Game Reviews

Captain Toad: Treasure Tracker Review

by Kyle Hanson

One of the more compelling elements of last year’s fantastic Super Mario 3D World was the inclusion of mini-games starring the adventurous Captain Toad. They were short, fun segments that involved more puzzles than the usual run-and-jump action of the main Mario series, becoming an interesting diversion to the main game thanks to some new and interesting gameplay tweaks. Apparently Nintendo liked these adventures as well, because now they have been spun off into their very own game in Captain Toad: Treasure Tracker. The game takes the basic premise of the original mini-games and expands it into 70 brand new levels full of cute characters and mind-bending navigational puzzles. While the full game is definitely enjoyable, especially for those who might have missed out on Super Mario 3D World, it doesn’t do enough to stand out and reinvent itself from the previous offering, resulting in a “more of the same” feeling throughout.

In true Mario fashion, there isn’t much of a story contained in Captain Toad: Treasure Tracker. The game is split into three episodes, with over 20 levels a piece. If you played any of the Captain Toad-centered mini-games inside of Super Mario 3D World then you know how Captain Toad: Treasure Tracker plays. Essentially, you control the titular captain or his friend Toadette as they go on adventures in search of coins and stars. Levels are presented as a sort of 3D diorama, with players controlling both Toad and the camera as they try to find their way to the star. The challenge comes from the fact that Captain Toad can’t jump and has no direct attacks against enemies, so making your way around the map requires some tricky maneuvers. Since items and areas will be hidden from view, controlling the camera is almost as important as moving your character.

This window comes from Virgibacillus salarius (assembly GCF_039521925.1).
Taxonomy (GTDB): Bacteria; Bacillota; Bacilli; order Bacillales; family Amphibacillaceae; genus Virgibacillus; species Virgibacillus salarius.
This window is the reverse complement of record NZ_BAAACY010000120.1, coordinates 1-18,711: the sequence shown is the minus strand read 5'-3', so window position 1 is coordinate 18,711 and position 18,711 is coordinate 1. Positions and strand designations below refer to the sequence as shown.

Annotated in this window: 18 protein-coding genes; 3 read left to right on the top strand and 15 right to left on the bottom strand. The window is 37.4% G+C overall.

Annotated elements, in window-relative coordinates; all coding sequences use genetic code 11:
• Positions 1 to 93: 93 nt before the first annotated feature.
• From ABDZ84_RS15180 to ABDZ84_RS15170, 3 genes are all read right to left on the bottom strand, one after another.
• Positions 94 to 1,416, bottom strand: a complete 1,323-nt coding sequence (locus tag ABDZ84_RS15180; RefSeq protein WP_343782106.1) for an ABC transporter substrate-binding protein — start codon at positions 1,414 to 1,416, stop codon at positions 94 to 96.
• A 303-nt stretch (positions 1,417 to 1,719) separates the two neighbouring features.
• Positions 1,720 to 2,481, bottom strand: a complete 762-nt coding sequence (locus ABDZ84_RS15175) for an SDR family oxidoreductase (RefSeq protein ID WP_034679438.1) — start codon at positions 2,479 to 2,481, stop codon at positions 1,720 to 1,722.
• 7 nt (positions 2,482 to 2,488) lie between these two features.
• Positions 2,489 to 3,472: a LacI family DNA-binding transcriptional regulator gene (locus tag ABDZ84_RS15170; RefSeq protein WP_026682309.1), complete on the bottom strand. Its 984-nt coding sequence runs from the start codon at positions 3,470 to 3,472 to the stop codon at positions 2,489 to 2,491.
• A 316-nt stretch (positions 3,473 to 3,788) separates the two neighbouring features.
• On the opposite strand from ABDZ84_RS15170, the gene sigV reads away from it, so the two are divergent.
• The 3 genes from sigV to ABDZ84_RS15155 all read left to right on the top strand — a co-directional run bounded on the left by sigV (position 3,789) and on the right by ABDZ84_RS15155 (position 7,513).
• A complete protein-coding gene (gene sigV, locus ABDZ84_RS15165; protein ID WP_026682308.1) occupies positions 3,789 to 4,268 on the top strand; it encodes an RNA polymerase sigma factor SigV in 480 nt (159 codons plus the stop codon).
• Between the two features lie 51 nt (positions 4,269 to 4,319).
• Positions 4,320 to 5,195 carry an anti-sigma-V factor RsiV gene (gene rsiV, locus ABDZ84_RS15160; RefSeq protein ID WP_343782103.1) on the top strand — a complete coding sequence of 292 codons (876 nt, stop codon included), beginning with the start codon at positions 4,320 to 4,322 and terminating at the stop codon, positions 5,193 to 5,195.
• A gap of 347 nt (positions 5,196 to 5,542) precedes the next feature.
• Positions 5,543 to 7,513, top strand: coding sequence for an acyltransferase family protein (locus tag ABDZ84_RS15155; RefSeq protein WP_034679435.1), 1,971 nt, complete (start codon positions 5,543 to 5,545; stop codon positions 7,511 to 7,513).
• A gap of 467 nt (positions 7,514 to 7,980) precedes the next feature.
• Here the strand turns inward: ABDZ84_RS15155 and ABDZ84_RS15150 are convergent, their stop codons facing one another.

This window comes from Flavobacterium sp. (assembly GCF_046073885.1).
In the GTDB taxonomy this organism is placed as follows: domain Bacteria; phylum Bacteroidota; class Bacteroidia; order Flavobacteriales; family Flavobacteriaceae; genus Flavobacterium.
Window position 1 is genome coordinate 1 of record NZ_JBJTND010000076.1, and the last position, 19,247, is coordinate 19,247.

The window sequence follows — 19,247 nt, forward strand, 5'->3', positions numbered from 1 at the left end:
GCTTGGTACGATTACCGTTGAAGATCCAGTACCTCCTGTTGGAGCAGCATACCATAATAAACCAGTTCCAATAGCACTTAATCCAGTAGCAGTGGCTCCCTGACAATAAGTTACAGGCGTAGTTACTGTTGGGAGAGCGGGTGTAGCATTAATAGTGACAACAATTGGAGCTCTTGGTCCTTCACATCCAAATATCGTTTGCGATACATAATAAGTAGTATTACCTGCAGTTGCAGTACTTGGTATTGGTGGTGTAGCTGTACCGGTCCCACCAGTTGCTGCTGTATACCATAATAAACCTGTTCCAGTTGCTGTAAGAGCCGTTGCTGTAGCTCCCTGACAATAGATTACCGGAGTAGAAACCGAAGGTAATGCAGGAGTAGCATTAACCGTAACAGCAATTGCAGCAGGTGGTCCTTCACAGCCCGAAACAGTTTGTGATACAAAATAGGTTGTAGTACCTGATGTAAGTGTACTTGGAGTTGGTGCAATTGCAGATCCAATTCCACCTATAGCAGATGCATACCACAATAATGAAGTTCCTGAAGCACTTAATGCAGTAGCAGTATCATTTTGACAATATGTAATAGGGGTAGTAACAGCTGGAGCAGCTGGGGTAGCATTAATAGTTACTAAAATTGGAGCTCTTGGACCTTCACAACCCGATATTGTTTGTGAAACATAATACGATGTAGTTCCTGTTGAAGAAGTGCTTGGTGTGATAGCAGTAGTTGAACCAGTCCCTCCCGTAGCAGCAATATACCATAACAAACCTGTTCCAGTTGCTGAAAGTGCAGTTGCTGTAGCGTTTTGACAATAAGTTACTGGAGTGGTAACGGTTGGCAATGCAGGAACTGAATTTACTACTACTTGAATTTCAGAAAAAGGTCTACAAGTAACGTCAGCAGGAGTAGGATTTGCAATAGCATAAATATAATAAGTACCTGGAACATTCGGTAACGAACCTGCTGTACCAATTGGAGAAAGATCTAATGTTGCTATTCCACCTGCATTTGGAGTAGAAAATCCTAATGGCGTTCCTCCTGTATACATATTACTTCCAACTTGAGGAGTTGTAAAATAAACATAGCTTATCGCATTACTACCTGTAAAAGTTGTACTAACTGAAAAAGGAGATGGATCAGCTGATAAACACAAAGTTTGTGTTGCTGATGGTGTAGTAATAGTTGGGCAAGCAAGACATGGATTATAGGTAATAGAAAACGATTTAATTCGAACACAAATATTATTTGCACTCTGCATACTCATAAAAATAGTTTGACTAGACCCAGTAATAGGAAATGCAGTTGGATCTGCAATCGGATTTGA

Each level feels more like a puzzle than it does a traditional Mario stage, with players trying to figure out how to get their slow and stuck-to-the-ground character up to the heights needed to complete the mission. Early levels simply task you with navigating the stage and figuring out how to get to the star. Later on, more diversity and innovation is added in with enemies, Gamepad features, and the occasional on-rails shooter. These extra elements add in some much needed variety and challenge, but they never hit the level of innovation and excitement that one might expect from Nintendo. While Captain Toad: Treasure Tracker contains more content than the mini-games found within Super Mario 3D World, the gameplay doesn’t change enough to feel truly standalone and separate from that original source.

Each level feels more like a puzzle than it does a traditional Mario stage

Missions contain various optional challenges, including three collectible jewels per stage, and a random objective, such as finding a hidden item, or getting a certain number of coins. This both adds difficulty to the game, which would have otherwise been a very straight-forward and easy affair, and gives more advanced players additional replayability. A high score count of coins earned and the additional objectives will bring you back for more if you missed anything your first time through. Since the game is rather short, taking only a few hours to complete if you rush through all 70 stages, players who find enjoyment in collecting all the items and completing all of the objective will get far more out of Captain Toad: Treasure Tracker than those who blaze through.